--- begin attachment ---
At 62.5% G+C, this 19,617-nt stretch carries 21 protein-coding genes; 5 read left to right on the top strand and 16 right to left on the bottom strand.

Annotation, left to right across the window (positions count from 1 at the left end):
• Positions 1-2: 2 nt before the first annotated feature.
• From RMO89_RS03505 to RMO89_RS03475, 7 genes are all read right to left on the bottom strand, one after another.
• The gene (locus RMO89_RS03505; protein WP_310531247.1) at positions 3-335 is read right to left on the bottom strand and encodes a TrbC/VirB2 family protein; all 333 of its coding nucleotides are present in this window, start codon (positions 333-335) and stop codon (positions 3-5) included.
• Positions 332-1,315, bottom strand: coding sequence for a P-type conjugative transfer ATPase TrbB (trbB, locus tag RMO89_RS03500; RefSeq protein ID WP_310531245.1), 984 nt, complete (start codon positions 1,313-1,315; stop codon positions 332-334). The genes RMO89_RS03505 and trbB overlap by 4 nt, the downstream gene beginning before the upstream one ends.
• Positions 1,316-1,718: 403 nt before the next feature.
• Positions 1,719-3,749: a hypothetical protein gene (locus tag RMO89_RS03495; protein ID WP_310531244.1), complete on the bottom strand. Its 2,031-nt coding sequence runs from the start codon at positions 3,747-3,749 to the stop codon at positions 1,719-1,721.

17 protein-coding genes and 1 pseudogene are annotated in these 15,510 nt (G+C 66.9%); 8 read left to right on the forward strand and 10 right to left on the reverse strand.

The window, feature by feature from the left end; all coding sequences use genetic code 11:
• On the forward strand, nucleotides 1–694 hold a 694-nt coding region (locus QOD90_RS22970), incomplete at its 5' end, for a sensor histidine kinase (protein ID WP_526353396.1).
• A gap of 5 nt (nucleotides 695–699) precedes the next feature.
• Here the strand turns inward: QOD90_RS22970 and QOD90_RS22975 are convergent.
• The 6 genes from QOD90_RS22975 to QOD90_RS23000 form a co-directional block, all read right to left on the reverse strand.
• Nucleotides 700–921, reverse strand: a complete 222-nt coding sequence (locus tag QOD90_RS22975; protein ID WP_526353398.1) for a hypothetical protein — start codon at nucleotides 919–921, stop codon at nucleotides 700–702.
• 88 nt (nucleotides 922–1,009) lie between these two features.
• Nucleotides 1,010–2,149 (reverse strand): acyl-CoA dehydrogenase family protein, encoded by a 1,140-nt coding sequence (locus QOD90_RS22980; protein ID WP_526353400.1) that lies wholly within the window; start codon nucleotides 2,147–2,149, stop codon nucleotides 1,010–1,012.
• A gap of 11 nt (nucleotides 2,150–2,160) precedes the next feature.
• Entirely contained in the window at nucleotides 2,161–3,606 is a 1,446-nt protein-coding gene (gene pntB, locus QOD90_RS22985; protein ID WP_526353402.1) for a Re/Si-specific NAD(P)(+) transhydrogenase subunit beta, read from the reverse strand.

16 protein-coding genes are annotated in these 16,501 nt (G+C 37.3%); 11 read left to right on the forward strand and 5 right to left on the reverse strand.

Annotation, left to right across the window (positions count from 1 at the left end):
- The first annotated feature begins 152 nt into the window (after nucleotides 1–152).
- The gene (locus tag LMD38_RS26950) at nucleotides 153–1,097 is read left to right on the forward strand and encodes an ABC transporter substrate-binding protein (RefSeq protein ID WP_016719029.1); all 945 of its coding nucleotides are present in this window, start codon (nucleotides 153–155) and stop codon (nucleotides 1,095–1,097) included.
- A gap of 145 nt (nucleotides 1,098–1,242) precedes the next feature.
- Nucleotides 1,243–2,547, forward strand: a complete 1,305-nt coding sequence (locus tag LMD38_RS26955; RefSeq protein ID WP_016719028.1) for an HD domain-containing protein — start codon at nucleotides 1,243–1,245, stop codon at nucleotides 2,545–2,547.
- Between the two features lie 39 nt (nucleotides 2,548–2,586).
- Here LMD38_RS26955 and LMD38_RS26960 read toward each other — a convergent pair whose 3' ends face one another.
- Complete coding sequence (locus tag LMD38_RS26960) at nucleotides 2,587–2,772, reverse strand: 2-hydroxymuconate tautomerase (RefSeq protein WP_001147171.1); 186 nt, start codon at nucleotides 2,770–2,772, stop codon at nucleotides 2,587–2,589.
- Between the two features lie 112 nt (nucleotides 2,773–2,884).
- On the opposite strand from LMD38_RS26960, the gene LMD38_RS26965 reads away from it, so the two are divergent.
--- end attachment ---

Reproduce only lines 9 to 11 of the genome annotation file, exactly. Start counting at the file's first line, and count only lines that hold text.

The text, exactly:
17 protein-coding genes and 1 pseudogene are annotated in these 15,510 nt (G+C 66.9%); 8 read left to right on the forward strand and 10 right to left on the reverse strand.

The window, feature by feature from the left end; all coding sequences use genetic code 11:
• On the forward strand, nucleotides 1–694 hold a 694-nt coding region (locus QOD90_RS22970), incomplete at its 5' end, for a sensor histidine kinase (protein ID WP_526353396.1).